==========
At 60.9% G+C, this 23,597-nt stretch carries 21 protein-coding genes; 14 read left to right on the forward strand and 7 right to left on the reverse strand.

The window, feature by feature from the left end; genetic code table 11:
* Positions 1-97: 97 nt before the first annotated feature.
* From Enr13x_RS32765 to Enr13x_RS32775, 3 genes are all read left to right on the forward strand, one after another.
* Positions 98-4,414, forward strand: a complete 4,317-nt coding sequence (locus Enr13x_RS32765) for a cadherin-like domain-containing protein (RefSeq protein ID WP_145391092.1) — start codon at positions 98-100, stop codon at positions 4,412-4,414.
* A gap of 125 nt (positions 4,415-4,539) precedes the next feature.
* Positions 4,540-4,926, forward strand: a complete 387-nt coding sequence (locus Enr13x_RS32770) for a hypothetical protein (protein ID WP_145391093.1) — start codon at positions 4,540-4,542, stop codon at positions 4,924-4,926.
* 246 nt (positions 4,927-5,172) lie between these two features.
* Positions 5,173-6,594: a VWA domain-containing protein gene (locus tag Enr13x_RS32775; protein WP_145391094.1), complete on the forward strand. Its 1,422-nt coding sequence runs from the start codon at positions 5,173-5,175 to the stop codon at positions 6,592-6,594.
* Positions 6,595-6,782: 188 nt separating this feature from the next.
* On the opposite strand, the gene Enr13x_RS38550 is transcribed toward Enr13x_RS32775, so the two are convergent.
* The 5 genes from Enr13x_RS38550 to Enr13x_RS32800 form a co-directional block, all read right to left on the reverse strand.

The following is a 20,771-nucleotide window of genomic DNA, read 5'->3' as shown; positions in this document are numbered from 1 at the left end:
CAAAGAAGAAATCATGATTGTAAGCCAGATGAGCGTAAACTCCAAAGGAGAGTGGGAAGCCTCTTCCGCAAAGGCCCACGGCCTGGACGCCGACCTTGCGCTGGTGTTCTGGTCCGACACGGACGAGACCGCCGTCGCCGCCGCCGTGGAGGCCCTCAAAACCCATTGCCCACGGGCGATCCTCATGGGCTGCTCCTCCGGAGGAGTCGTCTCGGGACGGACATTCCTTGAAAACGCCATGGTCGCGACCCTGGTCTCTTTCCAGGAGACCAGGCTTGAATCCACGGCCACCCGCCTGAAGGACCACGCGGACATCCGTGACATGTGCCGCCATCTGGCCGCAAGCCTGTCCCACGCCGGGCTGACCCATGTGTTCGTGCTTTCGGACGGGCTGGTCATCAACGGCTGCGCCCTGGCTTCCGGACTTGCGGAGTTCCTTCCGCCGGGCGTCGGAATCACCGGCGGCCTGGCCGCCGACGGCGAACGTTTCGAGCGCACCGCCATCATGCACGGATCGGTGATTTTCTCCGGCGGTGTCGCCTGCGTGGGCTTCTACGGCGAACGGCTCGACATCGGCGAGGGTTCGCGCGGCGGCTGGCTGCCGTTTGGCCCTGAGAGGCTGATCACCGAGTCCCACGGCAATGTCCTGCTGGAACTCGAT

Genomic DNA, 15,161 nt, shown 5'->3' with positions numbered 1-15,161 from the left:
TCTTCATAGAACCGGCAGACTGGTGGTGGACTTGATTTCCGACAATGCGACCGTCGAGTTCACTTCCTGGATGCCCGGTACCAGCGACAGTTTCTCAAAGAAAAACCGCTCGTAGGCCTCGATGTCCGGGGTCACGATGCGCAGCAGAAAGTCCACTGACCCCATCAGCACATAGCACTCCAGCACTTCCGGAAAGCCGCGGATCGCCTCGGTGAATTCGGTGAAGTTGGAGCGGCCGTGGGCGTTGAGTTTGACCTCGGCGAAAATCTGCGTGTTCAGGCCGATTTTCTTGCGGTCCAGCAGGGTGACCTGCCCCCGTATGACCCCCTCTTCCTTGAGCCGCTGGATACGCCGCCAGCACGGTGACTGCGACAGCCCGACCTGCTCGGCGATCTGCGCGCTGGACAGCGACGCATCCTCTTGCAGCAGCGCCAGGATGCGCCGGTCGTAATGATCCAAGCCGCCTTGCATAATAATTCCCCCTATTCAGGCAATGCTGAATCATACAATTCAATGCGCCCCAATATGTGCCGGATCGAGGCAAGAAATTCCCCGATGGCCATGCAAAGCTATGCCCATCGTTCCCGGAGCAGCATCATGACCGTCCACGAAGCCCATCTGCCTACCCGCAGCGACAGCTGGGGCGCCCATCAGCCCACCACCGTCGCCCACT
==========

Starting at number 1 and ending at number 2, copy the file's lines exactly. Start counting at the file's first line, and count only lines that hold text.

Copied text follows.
At 60.9% G+C, this 23,597-nt stretch carries 21 protein-coding genes; 14 read left to right on the forward strand and 7 right to left on the reverse strand.

The window, feature by feature from the left end; genetic code table 11: